Homily

Let's talk about Discipleship at JOS this morning.

Every Christian community faces the call to follow Jesus and to act in his Name. This was the call he gave to the disciples in this morning's Gospel reading. It is the call we receive every day as we live to witness his Love in our world. This is an ancient challenge, even struggle, within each Christian community.

Lately, with the rediscovery and publication of the Gospel of Judas we see this ancient struggle played out again. This Gospel of Judas is a second century manuscript that received the condemnation of Irenaeus (church father) as heretical. Yet it continued to circulate among the early Christian communities. And in the study of the Gospel of Judas published by the Princeton professor, Elaine Pagels, we get a glimpse of the community struggle. Some of it, according to Pagels, has to do with martyrdom and the wide connection, in a particular way among Christians, between religion and violence. As today's second reading from Galatians proclaims, Christians often boast of nothing other than the cross of Jesus Christ (Galatians 6:14).

While this may seem to be only an ancient struggle, it is also instructive for today. Think of the religious people who claim that God desires the death of young people for some kind of show of God's righteousness. This woebegone, treacherous advice occurs today just as it did when the Christian Tertullian (him from that long ago early Christian time two thousand years ago) encouraged young followers of Jesus to seek out martyrdom.

Being a disciple calls for our attention through the struggle of living well according to Jesus' Way. When I was a young monk we had a prayer schedule that had us praying the Holy Office of Matins and Compline at 7:30 in the evening. Following that we went to bed. The only problem was that we were living in Detroit in the middle of the summer when in Daylight Savings Time it was still daylight as we went to bed. As I lay in bed sweltering in the un-airconditioned monastery I could hear outside my window the sounds of the neighborhood around the monastery. The most unsettling sounds were hearing the Ice Cream cart with its tinkling bells and then hearing 8 year olds riding their bicycles behind the Ice Cream Man calling for treats.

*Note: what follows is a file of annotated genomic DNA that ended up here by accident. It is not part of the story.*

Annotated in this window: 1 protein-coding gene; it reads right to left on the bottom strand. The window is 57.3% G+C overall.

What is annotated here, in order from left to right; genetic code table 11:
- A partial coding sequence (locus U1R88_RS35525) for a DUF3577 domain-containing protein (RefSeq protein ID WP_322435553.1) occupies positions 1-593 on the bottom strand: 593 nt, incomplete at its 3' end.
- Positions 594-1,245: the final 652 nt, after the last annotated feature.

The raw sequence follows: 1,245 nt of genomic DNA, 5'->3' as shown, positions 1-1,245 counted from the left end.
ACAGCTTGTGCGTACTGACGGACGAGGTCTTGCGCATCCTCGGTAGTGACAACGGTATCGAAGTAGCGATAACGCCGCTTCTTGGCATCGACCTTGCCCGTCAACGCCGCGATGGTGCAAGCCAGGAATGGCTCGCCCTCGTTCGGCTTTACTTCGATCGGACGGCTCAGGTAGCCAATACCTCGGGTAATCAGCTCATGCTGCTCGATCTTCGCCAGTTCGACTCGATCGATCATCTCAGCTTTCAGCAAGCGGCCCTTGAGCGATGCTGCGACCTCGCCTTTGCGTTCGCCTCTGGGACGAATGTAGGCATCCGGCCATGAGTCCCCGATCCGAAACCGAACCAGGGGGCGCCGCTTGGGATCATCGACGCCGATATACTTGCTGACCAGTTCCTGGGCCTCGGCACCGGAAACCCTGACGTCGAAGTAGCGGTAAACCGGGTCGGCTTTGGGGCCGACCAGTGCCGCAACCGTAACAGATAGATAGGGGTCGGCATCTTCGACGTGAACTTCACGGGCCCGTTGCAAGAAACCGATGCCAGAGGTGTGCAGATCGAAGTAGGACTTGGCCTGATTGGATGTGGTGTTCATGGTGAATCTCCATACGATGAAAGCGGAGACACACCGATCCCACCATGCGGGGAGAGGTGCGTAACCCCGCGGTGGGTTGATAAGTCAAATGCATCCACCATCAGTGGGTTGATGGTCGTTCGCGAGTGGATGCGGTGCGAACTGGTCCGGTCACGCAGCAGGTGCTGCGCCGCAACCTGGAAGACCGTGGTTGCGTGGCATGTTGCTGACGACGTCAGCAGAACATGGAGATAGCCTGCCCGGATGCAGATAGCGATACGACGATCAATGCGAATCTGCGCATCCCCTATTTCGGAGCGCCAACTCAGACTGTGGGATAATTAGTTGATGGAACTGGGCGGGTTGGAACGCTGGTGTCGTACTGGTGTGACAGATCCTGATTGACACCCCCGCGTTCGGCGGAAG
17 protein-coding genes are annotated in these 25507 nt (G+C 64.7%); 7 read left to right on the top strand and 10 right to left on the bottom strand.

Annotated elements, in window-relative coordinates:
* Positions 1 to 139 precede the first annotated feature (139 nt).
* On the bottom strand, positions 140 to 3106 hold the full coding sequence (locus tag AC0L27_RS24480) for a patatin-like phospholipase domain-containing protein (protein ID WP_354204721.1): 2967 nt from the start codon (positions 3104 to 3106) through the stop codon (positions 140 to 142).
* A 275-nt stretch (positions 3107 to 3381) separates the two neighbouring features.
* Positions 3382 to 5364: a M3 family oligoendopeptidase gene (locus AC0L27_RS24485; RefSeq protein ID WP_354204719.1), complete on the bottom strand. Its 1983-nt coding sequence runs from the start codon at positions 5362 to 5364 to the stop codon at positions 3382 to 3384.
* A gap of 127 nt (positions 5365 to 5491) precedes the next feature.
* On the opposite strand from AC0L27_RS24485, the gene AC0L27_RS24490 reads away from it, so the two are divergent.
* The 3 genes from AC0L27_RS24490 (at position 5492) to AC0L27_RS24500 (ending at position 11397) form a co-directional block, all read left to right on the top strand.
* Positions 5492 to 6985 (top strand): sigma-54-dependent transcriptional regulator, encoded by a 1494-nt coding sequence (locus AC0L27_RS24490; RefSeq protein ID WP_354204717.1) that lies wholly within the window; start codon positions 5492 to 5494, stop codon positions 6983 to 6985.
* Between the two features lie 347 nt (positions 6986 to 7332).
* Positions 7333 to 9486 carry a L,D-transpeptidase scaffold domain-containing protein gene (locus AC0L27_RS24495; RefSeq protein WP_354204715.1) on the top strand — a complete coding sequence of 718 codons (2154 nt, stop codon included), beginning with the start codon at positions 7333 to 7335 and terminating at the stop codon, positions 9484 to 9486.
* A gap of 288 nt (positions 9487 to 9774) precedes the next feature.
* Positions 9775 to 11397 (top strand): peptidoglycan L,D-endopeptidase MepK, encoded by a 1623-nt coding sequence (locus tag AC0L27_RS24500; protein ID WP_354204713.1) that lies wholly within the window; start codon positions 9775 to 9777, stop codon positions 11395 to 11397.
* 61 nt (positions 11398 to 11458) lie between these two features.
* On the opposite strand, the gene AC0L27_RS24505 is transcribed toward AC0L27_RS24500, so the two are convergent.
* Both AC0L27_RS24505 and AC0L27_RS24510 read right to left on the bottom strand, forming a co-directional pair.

I lay there asking myself, "What am I doing here?" There is nothing heroic about this story, except it is one of those events when I recall telling myself that I need to pay attention to my life : to realize that I have made choices about my life for the sake of what I believe. All the rest is living out, in Christian terms, a life as a follower, a disciple.

When we make our decisions about faith and life at Jesus Our Shepherd as a community, we do so in a commitment to faithfulness in Jesus. We have set a course as a community-based congregation that celebrates a rich sacramental tradition. We are independent and committed. This takes courage and not a little bit of paying attention to our lives.

Remember that the disciples returned to Jesus very impressed with their new powers. And Jesus called their attention to the fact that nothing they did, graced as it was in His Name, surpassed the fact that their names were inscribed in heaven. In other words, our relationship with God, God's love for us is the event to pay attention to.

What are we doing here? We follow Jesus, so others may do likewise.

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